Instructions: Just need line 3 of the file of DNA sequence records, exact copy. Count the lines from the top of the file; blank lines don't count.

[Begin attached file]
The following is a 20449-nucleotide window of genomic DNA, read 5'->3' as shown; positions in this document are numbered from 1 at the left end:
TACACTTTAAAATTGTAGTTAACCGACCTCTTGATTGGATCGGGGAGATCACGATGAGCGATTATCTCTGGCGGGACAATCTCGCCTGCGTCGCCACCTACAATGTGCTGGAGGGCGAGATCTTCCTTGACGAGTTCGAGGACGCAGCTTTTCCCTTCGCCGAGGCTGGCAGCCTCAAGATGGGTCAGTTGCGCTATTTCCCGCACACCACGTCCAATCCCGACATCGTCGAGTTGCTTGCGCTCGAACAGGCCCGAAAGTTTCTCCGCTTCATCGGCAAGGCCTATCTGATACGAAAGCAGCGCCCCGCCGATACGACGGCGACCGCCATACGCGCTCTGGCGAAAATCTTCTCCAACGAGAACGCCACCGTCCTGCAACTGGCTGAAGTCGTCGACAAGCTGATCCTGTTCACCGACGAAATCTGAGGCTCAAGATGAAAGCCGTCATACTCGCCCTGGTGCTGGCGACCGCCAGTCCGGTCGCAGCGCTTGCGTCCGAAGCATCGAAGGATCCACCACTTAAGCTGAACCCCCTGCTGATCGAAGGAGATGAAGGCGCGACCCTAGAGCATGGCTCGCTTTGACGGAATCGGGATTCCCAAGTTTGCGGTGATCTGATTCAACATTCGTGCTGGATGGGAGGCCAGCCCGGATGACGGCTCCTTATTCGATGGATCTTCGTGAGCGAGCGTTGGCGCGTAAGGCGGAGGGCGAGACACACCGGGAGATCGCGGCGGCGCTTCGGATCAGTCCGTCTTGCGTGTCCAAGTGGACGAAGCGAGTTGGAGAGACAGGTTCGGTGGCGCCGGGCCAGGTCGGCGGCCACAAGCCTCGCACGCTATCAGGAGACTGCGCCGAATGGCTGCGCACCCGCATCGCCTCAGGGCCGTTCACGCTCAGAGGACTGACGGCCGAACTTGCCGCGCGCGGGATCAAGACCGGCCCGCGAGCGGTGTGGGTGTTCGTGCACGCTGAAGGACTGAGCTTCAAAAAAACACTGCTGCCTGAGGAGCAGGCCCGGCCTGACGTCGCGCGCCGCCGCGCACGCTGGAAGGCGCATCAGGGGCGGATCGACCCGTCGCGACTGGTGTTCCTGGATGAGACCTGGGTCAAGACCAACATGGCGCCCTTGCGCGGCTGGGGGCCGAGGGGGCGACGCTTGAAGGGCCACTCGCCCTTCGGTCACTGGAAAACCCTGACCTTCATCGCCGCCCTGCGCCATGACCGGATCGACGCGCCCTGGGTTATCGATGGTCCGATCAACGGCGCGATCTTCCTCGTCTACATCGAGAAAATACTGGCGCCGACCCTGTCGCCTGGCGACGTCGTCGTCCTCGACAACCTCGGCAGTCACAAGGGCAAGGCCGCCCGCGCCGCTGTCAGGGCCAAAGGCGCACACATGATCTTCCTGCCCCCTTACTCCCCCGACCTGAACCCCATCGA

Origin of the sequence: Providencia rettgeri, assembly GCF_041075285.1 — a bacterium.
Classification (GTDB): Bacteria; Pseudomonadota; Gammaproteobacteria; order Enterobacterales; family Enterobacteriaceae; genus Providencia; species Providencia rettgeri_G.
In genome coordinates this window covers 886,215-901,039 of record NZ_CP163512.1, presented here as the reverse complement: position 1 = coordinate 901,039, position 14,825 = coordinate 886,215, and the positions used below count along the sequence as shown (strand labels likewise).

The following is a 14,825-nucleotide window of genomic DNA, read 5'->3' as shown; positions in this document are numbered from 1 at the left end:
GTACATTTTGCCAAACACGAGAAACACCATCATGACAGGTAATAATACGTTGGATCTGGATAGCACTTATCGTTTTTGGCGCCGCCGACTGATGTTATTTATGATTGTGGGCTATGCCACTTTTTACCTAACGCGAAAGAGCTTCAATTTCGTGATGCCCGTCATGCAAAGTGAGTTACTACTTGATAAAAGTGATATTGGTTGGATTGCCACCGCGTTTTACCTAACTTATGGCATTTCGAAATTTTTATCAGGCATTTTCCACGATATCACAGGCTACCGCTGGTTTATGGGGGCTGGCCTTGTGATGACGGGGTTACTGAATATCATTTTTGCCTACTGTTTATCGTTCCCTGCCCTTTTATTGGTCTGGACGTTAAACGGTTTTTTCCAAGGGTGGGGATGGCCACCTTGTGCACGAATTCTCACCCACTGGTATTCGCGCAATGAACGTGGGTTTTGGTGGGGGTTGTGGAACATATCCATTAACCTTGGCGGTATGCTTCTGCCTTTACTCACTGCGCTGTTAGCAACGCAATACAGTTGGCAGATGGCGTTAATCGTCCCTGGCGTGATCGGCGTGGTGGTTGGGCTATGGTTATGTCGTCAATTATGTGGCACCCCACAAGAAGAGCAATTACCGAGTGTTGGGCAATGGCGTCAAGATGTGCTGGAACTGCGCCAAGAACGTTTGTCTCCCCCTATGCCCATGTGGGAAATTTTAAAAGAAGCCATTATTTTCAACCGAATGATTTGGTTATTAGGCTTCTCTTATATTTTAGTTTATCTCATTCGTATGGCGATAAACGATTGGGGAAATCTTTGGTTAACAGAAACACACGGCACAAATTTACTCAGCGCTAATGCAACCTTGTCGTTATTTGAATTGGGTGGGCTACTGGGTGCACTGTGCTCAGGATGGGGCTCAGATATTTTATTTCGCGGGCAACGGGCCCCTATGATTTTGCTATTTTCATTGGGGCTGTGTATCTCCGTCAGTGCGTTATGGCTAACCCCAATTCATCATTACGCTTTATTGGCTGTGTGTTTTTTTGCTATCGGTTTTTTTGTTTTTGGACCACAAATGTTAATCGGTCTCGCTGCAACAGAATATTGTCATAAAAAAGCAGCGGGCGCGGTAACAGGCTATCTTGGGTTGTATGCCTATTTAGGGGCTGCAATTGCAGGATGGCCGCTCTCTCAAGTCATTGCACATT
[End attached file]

Origin of the sequence: Providencia rettgeri, assembly GCF_041075285.1 — a bacterium.